wander about the city
with my description printed
on their minds, asking:
‘Have you seen him?
He is seven years old,
likes Pluto, Mighty Mouse
and Biffo the Bear,
have you seen him, anywhere?’
sitting alone in a strange playground
muttering you’ve blundered, you’ve blundered
over and over to myself
I work out my next move
but cannot move.
The tracker dogs will sniff me out.
They have my lollypops.
So: what’s your favourite poem, and where can it be found?
What good is a day without you?
What good is the end of the world with no witnesses?
What good is a singular view?
Where do our souls re-align?
Where can I go when you’ve risen away from me?
Where do I look for a sign?
How did the bed grow so wide?
How do the oceans not swallow the continents?
How many times have we lied?
Where are the wrong and the right?
Where are the chariots bringing the sun to us?
Where are you sleeping tonight?
What good a life without you?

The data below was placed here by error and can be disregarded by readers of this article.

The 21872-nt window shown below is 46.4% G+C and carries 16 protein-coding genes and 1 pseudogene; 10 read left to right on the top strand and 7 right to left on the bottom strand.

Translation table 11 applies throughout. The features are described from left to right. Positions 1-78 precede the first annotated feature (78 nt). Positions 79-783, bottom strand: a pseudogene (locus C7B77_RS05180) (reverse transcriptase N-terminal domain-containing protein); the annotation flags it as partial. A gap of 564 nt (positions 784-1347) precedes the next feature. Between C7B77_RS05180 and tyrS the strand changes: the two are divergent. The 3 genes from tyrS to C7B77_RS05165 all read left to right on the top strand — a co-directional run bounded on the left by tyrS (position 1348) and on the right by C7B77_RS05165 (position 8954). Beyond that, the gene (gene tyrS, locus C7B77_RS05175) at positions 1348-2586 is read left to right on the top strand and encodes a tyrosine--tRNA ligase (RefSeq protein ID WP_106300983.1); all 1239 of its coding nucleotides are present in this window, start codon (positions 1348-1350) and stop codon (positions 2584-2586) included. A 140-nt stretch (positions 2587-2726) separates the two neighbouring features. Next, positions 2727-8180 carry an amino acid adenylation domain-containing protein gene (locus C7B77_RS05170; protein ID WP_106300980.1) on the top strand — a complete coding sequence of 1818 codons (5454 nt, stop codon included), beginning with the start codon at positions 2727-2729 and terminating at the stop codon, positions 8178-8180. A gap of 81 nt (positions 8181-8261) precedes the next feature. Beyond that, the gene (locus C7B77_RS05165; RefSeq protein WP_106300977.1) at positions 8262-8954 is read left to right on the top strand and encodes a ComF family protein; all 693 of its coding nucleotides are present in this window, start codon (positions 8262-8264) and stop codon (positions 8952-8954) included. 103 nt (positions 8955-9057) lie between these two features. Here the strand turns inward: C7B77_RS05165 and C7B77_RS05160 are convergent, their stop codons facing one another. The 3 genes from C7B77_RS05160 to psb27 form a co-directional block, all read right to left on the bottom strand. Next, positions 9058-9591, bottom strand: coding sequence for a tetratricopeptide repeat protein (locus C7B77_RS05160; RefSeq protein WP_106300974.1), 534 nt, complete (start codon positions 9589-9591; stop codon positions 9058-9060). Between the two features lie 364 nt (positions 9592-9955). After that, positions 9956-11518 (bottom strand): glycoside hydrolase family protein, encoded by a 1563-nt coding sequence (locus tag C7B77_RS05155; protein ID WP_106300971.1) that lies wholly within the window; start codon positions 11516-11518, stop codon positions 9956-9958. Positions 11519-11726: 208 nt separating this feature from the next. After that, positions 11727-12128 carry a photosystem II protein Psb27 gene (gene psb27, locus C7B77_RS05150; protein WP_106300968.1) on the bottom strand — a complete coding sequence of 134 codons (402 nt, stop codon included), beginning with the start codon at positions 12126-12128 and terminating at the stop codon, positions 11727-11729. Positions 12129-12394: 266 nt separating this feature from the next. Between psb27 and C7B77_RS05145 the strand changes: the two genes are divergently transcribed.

What good in the end of a love with no consequence?
What good can I ever do?
Amidst all the kerfuffle, I failed to notice that results had been posted for the 2013 City of Perth Library haiku competition, and I managed to avoid the ignominy of actually winning anything with any of my entries.
So, for posterity and your education adn amusement, I present you with my five failed entries:
Ah, well. Back to trying to make my fortune from short stories and late night Baldur’s Gate playing sessions….
As part of Connor’s home-schooling I’ve been teaching him haiku. It’s a wonderful way to learn imagery and active language, and to teach him to consider the weight of a word before using it: when space is limited, everything has to count.
His first few efforts were simple things, but yesterday, sitting in the library at Murdoch University where we were using my rostered day off to indulge in a home schooling day trip, he cracked the active-language barrier, and gave me this one:
The delicacy of thought, with the bloodthirsty gusto of the 8 year old. What’s not to love?
I’ve reached that point. That point I reach. At some stage, in the middle of every large project.